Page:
TryHarder™ Magazine: The Disability Etiquette Issue Featuring the Dowager Crippess From Downwith Ableism

TryHarder™ Magazine: The Magazine for People Who Need to Try Harder, 2 cents

Issue No. 5: The Disability Etiquette Issue

In which Mx. Crip-Manners is most grateful for any etiquette-related #CripTips the Dowager Crippess of Downwith Ableism might care to offer

Gif from Downton Abbey of the Dowager Countess in full evening regalia, stamping her cane for emphasis.

“My dear, if punctuality is the courtesy of kings, then access is the etiquette of ableds.”


 What is a ‘forgetting of the access’?

2 cents symbolEtiquette is so inextricably bound to access that I cannot countenance this notion of ‘disability etiquette’. Disabled people do not require ‘special’ manners.
There is nothing remarkable about courtesy, except regarding the lack of it many disabled people encounter. I have never understood how any well-intentioned host could ‘forget’ to offer a navigable entrance to guests.  We do not ‘forget’ to offer our guests chairs, for example, do we? Why, imagine it – it would be like one of those exceedingly tedious ‘cocktail’ parties where one is forced to stand as if one is in the court of Louis XIV. 

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TryHarder™ Magazine: The Ally Issue

TryHarder™ Magazine: The Magazine for People Who Need to Try Harder, 2 cents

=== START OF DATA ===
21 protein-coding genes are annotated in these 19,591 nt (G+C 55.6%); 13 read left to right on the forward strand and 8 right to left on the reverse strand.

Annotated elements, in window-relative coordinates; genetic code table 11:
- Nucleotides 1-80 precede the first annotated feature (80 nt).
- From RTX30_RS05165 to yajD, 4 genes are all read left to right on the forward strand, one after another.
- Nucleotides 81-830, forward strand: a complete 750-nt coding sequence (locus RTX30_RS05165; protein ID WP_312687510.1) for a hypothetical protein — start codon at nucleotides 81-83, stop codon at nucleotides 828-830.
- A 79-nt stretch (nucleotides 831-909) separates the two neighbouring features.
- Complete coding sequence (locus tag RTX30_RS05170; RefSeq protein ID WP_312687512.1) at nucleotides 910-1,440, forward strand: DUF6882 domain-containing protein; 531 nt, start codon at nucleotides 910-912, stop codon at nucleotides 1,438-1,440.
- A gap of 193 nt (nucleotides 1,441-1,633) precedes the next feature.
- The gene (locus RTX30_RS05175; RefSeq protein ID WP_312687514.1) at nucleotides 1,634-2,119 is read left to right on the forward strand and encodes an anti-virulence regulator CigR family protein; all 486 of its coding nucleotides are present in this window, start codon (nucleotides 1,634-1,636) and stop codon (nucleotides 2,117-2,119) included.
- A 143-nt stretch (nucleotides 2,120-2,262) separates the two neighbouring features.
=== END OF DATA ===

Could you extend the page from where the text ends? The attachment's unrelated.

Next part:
Issue No. 3: The Ally Issue

or You Can Lead a Nondisabled Ally to The Google But You Can’t Make Them Use a 100% Familiar Search Engine to Find Available Access Tools Themselves

In which Mx. Crip-Manners points out how good manners make good allies


“We’re super-excited you’ll connect us with disabled women for our project! We don’t know how to clean out a conference room though so can you take that on?” 

2 cents symbolYes, it really is that basic: Do you invite abled guests to muck out your space for your shared meeting or event? I’m guessing you don’t. You consider your space to be your responsibility.  Just as I, a wheelchair user, don’t expect my walking guests to bring their own chairs. But you expect your disabled invitees to either resolve your access barriers or teach you granular how-tos. I know this from decades in grassroots women’s organizations and philanthropy.
That’s not okay.
My considered position is the result of 20-plus years of waxy bummer build-up that comes from, first, being invited to be a partner or guest — and then being tasked with “the early shift of ableism” to clean up inaccessible messes.
Expecting this is just plain bad manners from you, otherwise decently-funded organizations, including foundations. Isolated requests for help, particularly under clearly difficult circumstances, are not the issue.

Did You Know?

Disabled people are not magical access specialists. We learned stuff. By learning. We are always learning new stuff. By learning. As Crip-Yoda says, “Learn you must.”  #CripTips


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